We rowed back to the boathouse as the moon continued to rise higher into the sky. We crossed underneath the bridges near the boathouse, the red and green lights glittering off of the surface of the water. Clearing the bridges, we took a twenty, and the boat took off. I know we weren't going fast compared to most doubles, but the rock-solid set and absolute sense of swing made it feel like we were flying off the water. We spun back towards the dock and took another twenty, a fitting end to the best practice I'd had in a very long time.

Friday, August 29, 2008

Tuesday, August 12, 2008

2008 Olympics: Impressions

I don't know how I've managed to get through four days of the Olympics without posting about it. I've been busy with two jobs, so that's probably part of it. Despite my silence, however, I am very excited about the Games; I was more excited on August 7 than I was on Christmas Eve when I was a kid. So imagine my disappointment when I found out the viewing schedule in America for the rowing events. If I remember correctly, they showed every rowing final on television in 2004. I only think that because I have a number of the finals on tape somewhere in the basement. This is only the second Games in which I have been interested in anything other than what was on TV and in the news, so it's not as exciting as Athens was, especially with the way the US 8+'s tore through their heats.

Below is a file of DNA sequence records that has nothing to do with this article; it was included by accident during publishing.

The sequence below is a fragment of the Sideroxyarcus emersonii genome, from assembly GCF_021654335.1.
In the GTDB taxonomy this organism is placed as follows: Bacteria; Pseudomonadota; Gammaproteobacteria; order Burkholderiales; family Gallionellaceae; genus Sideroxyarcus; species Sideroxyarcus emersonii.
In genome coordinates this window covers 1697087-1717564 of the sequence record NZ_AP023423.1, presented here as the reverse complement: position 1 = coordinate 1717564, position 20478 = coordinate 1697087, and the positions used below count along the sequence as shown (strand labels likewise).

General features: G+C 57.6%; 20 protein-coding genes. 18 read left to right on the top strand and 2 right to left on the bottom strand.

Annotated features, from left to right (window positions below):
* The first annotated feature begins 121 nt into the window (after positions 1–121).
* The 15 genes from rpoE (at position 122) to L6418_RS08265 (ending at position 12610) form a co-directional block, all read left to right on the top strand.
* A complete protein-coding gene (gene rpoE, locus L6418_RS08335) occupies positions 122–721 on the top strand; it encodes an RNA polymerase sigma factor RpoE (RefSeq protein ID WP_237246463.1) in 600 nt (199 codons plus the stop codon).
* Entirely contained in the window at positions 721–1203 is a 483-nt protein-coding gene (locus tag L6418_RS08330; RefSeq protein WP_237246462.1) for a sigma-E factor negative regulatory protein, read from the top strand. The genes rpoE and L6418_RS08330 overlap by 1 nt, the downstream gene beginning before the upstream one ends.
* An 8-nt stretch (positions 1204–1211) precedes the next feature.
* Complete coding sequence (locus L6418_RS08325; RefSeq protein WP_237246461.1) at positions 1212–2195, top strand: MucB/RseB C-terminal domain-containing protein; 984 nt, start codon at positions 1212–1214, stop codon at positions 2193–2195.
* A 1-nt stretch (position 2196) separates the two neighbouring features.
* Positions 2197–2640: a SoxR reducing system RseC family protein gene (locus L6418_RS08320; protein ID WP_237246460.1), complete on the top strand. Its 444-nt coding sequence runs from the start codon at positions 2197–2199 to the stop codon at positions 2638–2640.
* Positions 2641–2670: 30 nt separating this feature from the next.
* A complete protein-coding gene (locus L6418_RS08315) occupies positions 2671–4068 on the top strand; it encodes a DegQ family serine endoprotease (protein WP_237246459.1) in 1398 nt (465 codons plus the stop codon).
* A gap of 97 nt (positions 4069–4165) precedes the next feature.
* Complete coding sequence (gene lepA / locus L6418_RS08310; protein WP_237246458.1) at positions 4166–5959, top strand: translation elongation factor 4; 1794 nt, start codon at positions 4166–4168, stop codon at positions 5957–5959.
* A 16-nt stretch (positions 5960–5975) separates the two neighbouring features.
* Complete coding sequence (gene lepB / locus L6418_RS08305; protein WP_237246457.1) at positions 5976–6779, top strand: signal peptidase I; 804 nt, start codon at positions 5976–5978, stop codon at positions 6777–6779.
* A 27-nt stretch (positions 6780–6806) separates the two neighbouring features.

There was an editorial I read online (probably something I found on Row2k) that bemoaned the rampant professionalism of the games, mostly in the "big" sports (i.e. basketball, track and field, gymnastics, swimming). Most of his beef had to do with the fact that in the "smaller" sports (i.e. rowing, canoe/kayak, shooting) only get one chance every quadrennial to make international headlines, so they should get the lion's share of coverage during the Games. While I sympathize with his point of view and I absolutely loathe the number of McDonalds and Coca-Cola commercials each break, the money from these sponsors has made the Olympics what it is today. It's a bitter pill to swallow, but I could almost guarantee that if you asked any US Olympians in the smaller sports if they would give up their spots to protest the commercialism of the Games, they would laugh right in your face.